I’m not sure when I became the uncool parent. There had to be a specific moment where I lost my touch; although, I’m at a loss to know exactly when that was. Once upon a time, my kids thought I was the hippest chick on the planet. Everything I did made them laugh. Everything I said was funny. They wanted to hang out with me 24/7 and couldn’t imagine ever growing up and leaving me. I swear, I’m not making this up. They told me that themselves.
Let’s flash forward a few years. My children no longer want to be seen with me in public. If I go to the mall with my two youngest daughters these days (twenty and thirteen-years-old respectively), they walk two paces behind me pretending not to know me…unless of course there’s something they want. Then suddenly they run toward me in slow motion, as if in a bad movie montage, hands outreached toward me as they reach for my wallet. Typically, that is the moment when they tell me they love me. But five minutes later, they’re back to trailing behind like they’ve never even met me.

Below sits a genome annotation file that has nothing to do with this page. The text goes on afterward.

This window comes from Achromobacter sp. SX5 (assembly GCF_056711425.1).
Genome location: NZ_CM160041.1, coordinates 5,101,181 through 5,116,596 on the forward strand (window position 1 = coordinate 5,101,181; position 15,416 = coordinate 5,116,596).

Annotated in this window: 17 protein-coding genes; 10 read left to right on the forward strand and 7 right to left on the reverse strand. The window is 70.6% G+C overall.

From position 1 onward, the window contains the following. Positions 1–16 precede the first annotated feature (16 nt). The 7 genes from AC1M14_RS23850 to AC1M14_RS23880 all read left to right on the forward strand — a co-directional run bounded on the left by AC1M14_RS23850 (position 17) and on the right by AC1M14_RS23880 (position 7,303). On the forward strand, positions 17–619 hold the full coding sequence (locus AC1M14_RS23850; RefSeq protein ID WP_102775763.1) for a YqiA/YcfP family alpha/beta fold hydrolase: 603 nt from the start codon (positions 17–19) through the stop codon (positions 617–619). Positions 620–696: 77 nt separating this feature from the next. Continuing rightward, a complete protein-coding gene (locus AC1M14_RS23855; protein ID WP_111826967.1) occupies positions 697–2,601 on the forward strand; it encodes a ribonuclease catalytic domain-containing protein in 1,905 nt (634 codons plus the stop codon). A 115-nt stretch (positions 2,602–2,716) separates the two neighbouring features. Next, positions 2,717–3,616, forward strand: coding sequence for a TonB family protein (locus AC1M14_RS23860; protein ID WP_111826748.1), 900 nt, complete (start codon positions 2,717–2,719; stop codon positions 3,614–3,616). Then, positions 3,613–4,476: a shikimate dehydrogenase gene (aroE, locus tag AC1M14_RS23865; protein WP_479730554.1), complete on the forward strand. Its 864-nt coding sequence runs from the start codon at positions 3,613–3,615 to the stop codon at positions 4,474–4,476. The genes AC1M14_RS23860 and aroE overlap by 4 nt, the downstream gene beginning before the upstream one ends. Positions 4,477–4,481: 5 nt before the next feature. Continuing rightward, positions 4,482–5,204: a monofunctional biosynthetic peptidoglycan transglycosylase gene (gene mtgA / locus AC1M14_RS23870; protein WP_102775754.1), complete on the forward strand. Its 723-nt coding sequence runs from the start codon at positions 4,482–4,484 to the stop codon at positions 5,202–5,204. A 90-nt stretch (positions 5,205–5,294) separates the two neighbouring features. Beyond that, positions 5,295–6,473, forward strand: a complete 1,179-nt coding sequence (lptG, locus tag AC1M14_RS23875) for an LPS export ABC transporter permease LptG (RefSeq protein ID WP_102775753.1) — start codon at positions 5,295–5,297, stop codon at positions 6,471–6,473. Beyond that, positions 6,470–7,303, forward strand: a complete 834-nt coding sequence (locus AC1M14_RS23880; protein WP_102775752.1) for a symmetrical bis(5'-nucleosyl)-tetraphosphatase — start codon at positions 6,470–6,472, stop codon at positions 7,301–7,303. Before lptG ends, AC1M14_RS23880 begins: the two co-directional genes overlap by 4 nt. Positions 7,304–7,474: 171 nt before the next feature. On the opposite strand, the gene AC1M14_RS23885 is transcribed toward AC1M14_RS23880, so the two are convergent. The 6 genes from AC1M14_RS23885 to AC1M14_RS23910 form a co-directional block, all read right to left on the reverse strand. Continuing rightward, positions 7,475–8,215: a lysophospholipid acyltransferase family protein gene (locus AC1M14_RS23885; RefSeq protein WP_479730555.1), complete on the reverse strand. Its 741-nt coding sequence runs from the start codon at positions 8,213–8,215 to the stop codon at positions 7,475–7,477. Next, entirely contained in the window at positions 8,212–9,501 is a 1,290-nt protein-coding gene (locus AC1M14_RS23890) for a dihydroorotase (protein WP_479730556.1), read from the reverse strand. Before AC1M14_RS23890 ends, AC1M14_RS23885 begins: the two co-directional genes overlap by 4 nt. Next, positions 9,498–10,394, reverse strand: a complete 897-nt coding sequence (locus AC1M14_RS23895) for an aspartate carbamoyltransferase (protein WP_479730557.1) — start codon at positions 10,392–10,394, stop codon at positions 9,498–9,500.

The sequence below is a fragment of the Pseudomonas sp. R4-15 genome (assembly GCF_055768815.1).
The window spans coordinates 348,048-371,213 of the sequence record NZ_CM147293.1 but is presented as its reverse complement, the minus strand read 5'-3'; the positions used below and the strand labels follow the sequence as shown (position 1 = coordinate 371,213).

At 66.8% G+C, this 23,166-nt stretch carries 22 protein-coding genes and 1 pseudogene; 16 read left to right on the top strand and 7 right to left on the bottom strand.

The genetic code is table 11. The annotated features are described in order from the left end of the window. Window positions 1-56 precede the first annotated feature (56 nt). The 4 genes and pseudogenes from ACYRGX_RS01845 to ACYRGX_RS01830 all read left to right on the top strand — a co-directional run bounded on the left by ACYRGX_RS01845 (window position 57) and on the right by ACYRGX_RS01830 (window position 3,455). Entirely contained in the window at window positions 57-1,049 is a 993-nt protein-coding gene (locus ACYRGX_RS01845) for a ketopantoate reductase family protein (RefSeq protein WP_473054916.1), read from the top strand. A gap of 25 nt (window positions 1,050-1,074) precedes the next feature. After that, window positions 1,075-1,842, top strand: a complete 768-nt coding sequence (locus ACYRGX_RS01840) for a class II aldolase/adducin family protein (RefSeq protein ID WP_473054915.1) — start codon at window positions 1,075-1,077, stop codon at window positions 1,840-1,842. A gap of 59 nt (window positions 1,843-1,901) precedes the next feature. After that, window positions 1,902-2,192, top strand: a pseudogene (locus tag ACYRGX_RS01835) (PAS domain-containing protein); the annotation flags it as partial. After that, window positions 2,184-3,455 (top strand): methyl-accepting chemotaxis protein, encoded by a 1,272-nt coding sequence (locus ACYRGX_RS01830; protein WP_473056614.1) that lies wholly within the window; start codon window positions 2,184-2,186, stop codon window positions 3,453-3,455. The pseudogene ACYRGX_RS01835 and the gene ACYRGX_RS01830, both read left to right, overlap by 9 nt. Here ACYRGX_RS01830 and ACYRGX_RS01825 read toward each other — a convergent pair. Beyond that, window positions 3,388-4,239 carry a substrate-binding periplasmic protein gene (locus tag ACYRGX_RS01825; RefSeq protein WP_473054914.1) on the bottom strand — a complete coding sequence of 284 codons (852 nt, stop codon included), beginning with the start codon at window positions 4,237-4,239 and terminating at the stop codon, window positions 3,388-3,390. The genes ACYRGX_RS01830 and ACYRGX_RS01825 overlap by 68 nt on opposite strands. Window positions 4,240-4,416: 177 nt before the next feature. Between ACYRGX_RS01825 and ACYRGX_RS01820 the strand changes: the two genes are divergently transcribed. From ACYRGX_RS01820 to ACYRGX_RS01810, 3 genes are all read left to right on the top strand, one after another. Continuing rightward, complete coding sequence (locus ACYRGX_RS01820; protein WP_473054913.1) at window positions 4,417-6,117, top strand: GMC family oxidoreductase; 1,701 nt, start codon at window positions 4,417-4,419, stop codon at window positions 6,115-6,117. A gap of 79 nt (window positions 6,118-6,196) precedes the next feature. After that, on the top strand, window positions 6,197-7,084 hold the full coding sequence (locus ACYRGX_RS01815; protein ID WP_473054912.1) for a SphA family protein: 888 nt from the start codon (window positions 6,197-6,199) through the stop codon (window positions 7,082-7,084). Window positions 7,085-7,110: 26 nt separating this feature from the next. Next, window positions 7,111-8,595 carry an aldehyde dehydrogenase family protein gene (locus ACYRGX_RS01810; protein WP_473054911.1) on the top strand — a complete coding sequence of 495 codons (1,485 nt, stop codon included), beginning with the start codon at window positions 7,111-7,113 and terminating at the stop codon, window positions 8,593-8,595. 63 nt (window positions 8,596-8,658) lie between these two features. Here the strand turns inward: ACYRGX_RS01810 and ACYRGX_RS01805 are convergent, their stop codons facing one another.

Now, there are times where I say something incredibly witty and charming, something that most people would find humorous and potentially life-altering. Something an adult would slap me on the back for and say, “You’re so funny. I think I peed a little!” But instead of realizing my potential as a possible stand-up comic, able to humor the masses and cause people to piddle themselves, my children will turn to me and say, with a deadpanned expression, “You’re not funny. Don’t do that.”
It’s a no-win situation.
I’d like to think it’s because they’re not cool and out of touch with the rest of mankind. But I’m fairly certain it’s because I’m not Angelina Jolie or Sarah Jessica Parker, instead stuck with a boring woman who wears nothing but sweat pants every day, doing nothing but typing on a laptop all day. I’m not glamorous or exciting.
Or maybe it’s just that I’m not nearly as funny as I think I am
But I digress.